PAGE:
HST Confusion…and Clarification

HST Confusion…and Clarification

When exactly does HST come into effect for real estate transactions?

That’s the problem. This is not exact science.

To clarify…

For Resale Homes

As of July 1st, buyers and sellers will pay 8 per cent more on legal fees, appraisals, real estate commissions, home inspection fees, and moving costs.

That’s about $2,500 extra if you are selling a $600,000 home. And just over $4,000 on a $1 million dollar home.

Someone once told me not to take any money for granted, and a good way to look at things was by figuring out how much careless use of money was costing you in terms of wine.

THAT’s a lot of wine folks.

And the government will still keep cutting…The HST will also apply to utility bills, such as gas, electricity and home heating fuel, on home renovation labour, the cost of lawn upkeep or landscaping and the cost of snow removal, which were all previously exempt from PST.

For New Homes

Before, new homes were exempt from PST. As of July 1st, new homes worth less than $400,000 will qualify for a 6% tax rebate, but new homes worth more than $500,000 will be subject to an additional 8% tax. Ouch. That’s $40,000. Way to go Ontario for effectively squashing new home sales and development.

But wait! There’s still time!

For those of you trying to take advantage of the 42 days or so before it applies, you have a bit more time on your side.

As per our broker, “If 90% or more of the services are performed before July 1st, HST will NOT apply. Most transactions written and firm before July 1st, 2010 can be assumed to be HST free.”

Meaning, if you have a firm sale or purchase before July 1st, but the close date falls after July 1st, you can assume you will be HST free.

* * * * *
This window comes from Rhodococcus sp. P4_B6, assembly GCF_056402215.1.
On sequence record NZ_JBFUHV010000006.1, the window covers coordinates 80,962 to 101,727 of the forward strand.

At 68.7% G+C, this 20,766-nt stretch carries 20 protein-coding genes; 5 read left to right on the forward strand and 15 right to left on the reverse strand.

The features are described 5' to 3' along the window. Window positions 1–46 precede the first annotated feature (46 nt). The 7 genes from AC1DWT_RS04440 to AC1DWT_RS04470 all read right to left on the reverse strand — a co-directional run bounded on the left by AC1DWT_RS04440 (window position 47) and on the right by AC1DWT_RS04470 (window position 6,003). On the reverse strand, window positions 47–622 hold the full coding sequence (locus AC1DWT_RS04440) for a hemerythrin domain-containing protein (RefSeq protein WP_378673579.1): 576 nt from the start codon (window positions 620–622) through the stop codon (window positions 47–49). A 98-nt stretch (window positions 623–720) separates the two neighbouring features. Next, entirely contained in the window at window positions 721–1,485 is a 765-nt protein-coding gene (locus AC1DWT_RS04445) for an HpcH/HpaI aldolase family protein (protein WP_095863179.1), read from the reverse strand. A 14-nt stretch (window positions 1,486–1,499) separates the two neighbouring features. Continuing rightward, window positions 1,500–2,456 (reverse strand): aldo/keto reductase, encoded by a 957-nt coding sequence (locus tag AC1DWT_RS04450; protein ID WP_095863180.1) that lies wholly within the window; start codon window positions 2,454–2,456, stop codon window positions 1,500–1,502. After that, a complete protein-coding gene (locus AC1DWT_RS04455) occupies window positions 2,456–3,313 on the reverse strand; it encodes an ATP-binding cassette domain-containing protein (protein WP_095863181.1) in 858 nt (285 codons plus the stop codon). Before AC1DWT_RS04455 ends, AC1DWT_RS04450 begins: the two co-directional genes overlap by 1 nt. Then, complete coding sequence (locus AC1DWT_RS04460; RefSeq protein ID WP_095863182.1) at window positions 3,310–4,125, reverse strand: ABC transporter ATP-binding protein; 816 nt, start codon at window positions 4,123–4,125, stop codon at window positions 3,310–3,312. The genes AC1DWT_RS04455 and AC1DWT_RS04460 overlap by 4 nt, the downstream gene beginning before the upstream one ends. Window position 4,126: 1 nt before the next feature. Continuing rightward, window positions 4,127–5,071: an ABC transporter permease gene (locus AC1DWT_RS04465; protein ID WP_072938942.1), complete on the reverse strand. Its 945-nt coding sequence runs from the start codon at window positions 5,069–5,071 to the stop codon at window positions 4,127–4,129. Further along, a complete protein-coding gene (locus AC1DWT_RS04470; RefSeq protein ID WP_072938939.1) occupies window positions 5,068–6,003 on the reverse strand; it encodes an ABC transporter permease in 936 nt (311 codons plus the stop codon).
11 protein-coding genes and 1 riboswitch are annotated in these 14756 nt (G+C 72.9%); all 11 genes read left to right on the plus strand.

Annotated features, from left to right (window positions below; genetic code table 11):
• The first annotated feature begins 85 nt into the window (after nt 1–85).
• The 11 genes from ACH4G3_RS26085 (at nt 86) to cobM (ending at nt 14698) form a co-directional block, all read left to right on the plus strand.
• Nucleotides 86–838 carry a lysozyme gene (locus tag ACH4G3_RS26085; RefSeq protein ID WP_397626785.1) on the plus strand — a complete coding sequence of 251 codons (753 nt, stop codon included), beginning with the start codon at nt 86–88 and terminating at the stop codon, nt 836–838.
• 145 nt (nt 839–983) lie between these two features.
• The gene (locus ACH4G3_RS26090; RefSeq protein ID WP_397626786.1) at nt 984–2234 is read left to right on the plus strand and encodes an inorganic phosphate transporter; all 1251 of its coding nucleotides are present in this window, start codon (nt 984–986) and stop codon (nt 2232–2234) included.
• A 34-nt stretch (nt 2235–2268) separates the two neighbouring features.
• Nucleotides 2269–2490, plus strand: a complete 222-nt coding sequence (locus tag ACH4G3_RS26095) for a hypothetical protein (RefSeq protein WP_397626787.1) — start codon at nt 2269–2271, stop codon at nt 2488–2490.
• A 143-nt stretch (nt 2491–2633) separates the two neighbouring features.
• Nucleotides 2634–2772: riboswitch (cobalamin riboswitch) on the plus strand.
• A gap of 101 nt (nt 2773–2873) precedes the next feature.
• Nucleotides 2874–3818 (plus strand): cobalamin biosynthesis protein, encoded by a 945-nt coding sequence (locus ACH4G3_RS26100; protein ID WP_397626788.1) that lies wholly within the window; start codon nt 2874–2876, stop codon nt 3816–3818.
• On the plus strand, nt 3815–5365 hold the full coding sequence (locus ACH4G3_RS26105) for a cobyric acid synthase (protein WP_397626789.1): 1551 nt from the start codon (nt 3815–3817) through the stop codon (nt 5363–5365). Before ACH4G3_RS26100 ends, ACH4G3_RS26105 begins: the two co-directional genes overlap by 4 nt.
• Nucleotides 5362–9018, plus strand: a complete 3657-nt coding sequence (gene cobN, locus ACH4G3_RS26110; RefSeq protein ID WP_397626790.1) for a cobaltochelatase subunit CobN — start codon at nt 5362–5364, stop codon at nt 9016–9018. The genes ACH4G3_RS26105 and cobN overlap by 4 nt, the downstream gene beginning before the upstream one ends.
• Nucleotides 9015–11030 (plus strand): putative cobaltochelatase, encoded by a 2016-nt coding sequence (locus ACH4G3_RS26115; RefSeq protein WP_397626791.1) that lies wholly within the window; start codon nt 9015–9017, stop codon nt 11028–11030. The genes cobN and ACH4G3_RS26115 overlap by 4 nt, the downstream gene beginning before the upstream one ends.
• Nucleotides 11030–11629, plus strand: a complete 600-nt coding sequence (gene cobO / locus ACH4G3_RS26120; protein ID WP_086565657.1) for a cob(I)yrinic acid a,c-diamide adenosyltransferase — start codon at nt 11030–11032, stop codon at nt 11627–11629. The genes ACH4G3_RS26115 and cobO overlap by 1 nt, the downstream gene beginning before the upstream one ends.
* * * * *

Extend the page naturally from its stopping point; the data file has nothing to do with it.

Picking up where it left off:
So if you are currently in the market to sell or buy, make sure you not only have an accepted offer, but make sure any conditions are removed prior to June 30th!!

I, for one will be planning not to sleep for the last week of June.


1 Comment
  • grahame

    Just wanted to make everyone aware of some of the personal tax cuts that are part of the HST tax package.

    The HST is part of this comprehensive tax package that will see 93 per cent of Ontarians receive personal income tax cut. With these cuts Ontario now has the lowest provincial tax rate in Canada on the first $37,106 of taxable income. In fact, 90,000 low-income Ontarians will no longer have to pay Personal Income Tax.

    To help families we have introduced a permanent $260 Sales Tax Credit for low- and middle-income adults, children and seniors. In total $4.2 billion in transition payments will be delivered to help Ontarians adjust to the Harmonized Sales Tax. It is important to remember that every $100 in tax relief is equivalent to the 8% tax on $1250 in newly taxed items.

    Ontario is exempting children’s clothing and footwear, infant and child care seats, diapers, books, food under $4, newspapers, and feminine hygiene products, from the provincial portion of the HST.

    July 21, 2010 at 3:41 pm